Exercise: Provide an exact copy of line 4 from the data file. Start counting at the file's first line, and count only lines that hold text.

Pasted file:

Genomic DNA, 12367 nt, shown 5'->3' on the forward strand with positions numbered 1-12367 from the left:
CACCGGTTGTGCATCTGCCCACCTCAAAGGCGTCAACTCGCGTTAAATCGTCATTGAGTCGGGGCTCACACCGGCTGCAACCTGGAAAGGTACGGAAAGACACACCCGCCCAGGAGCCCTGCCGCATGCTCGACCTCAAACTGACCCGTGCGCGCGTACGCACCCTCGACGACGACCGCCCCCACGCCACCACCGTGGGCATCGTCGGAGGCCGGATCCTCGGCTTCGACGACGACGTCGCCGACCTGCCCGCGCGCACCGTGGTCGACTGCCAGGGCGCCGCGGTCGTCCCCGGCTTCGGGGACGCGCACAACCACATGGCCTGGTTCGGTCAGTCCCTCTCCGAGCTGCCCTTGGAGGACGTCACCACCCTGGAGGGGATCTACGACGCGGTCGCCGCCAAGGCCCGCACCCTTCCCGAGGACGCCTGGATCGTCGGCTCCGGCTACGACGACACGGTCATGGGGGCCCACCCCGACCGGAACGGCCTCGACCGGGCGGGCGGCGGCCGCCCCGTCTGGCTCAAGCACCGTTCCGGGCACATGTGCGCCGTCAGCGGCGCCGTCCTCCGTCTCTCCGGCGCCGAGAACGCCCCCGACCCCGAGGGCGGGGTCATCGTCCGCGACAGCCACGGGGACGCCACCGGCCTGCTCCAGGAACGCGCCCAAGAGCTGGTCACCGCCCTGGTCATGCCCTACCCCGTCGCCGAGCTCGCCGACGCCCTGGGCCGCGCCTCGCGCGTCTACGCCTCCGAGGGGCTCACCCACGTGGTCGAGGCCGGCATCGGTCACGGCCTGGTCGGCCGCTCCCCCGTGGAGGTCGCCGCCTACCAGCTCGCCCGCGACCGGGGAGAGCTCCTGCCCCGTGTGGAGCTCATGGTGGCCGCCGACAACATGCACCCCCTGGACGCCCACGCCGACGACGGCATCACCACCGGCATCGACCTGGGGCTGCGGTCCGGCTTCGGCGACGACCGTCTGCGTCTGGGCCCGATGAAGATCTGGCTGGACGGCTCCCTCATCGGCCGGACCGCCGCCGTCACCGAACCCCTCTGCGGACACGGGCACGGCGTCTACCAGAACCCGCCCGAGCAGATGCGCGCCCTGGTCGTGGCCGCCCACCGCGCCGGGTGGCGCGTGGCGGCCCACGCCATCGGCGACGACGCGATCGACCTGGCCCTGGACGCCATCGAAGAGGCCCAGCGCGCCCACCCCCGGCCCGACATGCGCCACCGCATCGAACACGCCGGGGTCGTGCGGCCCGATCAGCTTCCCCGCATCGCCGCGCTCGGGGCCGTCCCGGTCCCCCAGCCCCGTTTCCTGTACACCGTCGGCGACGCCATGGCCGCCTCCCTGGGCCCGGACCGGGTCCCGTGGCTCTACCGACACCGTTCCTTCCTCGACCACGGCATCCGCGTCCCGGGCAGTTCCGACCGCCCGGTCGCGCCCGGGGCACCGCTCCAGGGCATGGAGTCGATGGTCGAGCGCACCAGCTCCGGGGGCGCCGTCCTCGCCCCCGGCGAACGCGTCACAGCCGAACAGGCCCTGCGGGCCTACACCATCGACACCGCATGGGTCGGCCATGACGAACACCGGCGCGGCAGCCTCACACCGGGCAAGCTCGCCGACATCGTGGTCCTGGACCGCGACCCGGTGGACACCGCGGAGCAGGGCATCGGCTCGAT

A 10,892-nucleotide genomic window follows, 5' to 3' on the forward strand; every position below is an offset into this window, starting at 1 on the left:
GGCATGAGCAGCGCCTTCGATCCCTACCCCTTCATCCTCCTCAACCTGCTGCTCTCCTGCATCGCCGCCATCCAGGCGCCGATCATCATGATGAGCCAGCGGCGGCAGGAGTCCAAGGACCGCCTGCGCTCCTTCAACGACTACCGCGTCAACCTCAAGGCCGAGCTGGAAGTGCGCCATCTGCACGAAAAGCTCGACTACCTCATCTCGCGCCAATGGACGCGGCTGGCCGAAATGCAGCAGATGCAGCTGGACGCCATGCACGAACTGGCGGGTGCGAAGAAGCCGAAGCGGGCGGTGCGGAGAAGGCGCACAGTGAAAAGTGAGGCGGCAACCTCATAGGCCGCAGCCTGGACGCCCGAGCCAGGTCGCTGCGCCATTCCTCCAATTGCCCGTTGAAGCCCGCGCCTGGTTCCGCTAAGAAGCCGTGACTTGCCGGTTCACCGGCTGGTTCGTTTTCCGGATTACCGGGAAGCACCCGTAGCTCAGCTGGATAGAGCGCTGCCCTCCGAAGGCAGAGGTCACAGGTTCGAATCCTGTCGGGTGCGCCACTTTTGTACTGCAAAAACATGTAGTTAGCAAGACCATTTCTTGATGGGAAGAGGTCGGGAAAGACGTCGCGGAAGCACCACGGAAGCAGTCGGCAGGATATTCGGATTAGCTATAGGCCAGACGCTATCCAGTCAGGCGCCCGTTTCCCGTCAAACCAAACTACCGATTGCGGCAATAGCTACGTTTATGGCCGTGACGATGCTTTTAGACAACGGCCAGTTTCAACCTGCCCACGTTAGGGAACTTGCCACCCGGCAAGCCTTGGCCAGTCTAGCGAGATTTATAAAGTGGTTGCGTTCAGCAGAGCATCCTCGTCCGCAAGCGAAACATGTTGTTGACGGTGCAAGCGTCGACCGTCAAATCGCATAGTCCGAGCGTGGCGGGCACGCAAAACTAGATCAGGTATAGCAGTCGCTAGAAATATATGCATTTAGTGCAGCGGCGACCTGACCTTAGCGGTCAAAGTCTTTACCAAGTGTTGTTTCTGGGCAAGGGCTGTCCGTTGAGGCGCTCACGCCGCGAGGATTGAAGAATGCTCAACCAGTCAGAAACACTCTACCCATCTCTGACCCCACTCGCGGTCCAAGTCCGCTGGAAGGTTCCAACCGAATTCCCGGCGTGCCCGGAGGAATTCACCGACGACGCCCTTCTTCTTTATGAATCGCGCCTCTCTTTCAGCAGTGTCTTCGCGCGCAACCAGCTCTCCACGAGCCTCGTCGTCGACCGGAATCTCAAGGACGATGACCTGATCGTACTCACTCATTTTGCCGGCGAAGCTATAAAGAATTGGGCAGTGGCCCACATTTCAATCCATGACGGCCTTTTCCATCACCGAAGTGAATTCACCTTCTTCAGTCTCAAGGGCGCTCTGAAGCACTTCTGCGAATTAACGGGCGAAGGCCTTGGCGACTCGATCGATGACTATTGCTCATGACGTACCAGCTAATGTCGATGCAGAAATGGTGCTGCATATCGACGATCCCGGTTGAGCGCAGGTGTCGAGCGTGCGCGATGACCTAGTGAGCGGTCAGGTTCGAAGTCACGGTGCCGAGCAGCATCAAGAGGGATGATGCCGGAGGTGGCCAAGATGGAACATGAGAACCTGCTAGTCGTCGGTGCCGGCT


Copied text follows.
GGCATGAGCAGCGCCTTCGATCCCTACCCCTTCATCCTCCTCAACCTGCTGCTCTCCTGCATCGCCGCCATCCAGGCGCCGATCATCATGATGAGCCAGCGGCGGCAGGAGTCCAAGGACCGCCTGCGCTCCTTCAACGACTACCGCGTCAACCTCAAGGCCGAGCTGGAAGTGCGCCATCTGCACGAAAAGCTCGACTACCTCATCTCGCGCCAATGGACGCGGCTGGCCGAAATGCAGCAGATGCAGCTGGACGCCATGCACGAACTGGCGGGTGCGAAGAAGCCGAAGCGGGCGGTGCGGAGAAGGCGCACAGTGAAAAGTGAGGCGGCAACCTCATAGGCCGCAGCCTGGACGCCCGAGCCAGGTCGCTGCGCCATTCCTCCAATTGCCCGTTGAAGCCCGCGCCTGGTTCCGCTAAGAAGCCGTGACTTGCCGGTTCACCGGCTGGTTCGTTTTCCGGATTACCGGGAAGCACCCGTAGCTCAGCTGGATAGAGCGCTGCCCTCCGAAGGCAGAGGTCACAGGTTCGAATCCTGTCGGGTGCGCCACTTTTGTACTGCAAAAACATGTAGTTAGCAAGACCATTTCTTGATGGGAAGAGGTCGGGAAAGACGTCGCGGAAGCACCACGGAAGCAGTCGGCAGGATATTCGGATTAGCTATAGGCCAGACGCTATCCAGTCAGGCGCCCGTTTCCCGTCAAACCAAACTACCGATTGCGGCAATAGCTACGTTTATGGCCGTGACGATGCTTTTAGACAACGGCCAGTTTCAACCTGCCCACGTTAGGGAACTTGCCACCCGGCAAGCCTTGGCCAGTCTAGCGAGATTTATAAAGTGGTTGCGTTCAGCAGAGCATCCTCGTCCGCAAGCGAAACATGTTGTTGACGGTGCAAGCGTCGACCGTCAAATCGCATAGTCCGAGCGTGGCGGGCACGCAAAACTAGATCAGGTATAGCAGTCGCTAGAAATATATGCATTTAGTGCAGCGGCGACCTGACCTTAGCGGTCAAAGTCTTTACCAAGTGTTGTTTCTGGGCAAGGGCTGTCCGTTGAGGCGCTCACGCCGCGAGGATTGAAGAATGCTCAACCAGTCAGAAACACTCTACCCATCTCTGACCCCACTCGCGGTCCAAGTCCGCTGGAAGGTTCCAACCGAATTCCCGGCGTGCCCGGAGGAATTCACCGACGACGCCCTTCTTCTTTATGAATCGCGCCTCTCTTTCAGCAGTGTCTTCGCGCGCAACCAGCTCTCCACGAGCCTCGTCGTCGACCGGAATCTCAAGGACGATGACCTGATCGTACTCACTCATTTTGCCGGCGAAGCTATAAAGAATTGGGCAGTGGCCCACATTTCAATCCATGACGGCCTTTTCCATCACCGAAGTGAATTCACCTTCTTCAGTCTCAAGGGCGCTCTGAAGCACTTCTGCGAATTAACGGGCGAAGGCCTTGGCGACTCGATCGATGACTATTGCTCATGACGTACCAGCTAATGTCGATGCAGAAATGGTGCTGCATATCGACGATCCCGGTTGAGCGCAGGTGTCGAGCGTGCGCGATGACCTAGTGAGCGGTCAGGTTCGAAGTCACGGTGCCGAGCAGCATCAAGAGGGATGATGCCGGAGGTGGCCAAGATGGAACATGAGAACCTGCTAGTCGTCGGTGCCGGCT